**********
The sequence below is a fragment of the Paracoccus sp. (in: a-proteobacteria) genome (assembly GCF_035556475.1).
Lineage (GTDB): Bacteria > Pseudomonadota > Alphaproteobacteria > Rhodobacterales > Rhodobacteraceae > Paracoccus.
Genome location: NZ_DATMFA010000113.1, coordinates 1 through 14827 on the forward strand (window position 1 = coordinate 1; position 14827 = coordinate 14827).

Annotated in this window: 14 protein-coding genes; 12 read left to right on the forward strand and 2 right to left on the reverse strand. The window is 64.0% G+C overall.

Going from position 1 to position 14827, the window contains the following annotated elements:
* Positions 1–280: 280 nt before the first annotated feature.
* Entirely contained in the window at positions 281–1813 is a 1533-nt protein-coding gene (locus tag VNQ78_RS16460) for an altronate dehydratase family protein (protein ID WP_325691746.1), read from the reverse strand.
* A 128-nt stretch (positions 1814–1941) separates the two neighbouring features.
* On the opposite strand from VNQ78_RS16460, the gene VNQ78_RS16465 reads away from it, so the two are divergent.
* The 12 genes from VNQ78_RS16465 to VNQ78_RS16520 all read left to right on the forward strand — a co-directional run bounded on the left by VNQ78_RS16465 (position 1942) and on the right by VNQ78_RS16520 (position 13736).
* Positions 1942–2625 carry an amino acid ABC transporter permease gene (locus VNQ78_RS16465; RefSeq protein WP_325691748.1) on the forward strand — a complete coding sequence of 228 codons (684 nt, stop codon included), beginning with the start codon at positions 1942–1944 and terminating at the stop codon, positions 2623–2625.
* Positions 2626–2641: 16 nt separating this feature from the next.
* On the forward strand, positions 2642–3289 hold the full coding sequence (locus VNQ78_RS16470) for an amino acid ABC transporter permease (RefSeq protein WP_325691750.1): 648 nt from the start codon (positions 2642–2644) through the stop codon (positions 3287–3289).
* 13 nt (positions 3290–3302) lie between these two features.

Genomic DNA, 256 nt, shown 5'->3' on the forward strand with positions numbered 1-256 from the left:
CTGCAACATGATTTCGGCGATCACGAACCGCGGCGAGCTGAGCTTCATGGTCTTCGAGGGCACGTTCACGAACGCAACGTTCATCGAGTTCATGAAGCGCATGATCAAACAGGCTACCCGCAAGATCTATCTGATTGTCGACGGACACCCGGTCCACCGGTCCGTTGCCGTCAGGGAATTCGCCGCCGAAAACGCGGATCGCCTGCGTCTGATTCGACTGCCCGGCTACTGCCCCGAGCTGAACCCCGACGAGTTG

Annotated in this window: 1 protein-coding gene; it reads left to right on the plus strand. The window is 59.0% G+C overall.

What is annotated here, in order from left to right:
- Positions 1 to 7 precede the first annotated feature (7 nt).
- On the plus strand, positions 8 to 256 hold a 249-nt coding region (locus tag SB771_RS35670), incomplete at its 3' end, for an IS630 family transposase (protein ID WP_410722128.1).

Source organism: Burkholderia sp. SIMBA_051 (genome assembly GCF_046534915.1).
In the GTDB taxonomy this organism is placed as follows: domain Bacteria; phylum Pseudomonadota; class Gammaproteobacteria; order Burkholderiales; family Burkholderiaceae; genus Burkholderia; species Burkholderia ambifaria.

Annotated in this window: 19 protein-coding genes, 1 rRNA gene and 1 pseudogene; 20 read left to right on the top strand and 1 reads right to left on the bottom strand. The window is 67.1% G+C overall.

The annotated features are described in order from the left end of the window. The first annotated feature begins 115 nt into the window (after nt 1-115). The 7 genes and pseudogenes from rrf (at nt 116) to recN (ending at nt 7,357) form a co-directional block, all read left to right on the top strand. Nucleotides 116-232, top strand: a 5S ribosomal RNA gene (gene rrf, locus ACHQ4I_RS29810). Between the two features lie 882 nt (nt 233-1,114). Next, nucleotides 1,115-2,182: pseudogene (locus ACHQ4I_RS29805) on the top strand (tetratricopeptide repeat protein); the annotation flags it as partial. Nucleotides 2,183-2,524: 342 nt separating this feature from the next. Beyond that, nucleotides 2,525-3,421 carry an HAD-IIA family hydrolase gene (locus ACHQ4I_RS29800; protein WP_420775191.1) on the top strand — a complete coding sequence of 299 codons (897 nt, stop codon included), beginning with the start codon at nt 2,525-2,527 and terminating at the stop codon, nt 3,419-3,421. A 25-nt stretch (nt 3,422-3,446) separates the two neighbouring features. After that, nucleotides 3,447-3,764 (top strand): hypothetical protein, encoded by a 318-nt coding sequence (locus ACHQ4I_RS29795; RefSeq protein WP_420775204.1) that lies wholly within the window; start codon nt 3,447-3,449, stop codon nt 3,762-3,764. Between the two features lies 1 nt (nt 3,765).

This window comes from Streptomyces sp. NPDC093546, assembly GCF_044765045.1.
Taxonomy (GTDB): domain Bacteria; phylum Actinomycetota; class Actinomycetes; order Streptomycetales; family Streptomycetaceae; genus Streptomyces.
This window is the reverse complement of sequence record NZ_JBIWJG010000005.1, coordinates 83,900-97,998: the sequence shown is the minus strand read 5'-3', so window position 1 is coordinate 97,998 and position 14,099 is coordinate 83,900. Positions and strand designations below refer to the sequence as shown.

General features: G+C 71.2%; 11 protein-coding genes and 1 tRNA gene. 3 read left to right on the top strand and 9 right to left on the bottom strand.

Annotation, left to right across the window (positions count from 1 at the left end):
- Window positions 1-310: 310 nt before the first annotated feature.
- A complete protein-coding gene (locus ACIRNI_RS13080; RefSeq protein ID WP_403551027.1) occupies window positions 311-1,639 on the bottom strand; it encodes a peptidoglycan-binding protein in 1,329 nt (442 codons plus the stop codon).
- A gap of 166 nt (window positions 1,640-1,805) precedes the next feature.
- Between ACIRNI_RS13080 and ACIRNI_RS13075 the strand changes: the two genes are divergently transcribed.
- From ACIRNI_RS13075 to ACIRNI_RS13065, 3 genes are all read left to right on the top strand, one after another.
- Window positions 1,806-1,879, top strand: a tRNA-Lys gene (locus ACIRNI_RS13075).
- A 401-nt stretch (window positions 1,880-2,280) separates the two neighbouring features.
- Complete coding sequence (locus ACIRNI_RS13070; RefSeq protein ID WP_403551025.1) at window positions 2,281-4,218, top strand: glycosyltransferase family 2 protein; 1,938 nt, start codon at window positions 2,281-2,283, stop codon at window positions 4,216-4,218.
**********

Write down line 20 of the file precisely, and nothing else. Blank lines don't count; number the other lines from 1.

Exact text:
- On the plus strand, positions 8 to 256 hold a 249-nt coding region (locus tag SB771_RS35670), incomplete at its 3' end, for an IS630 family transposase (protein ID WP_410722128.1).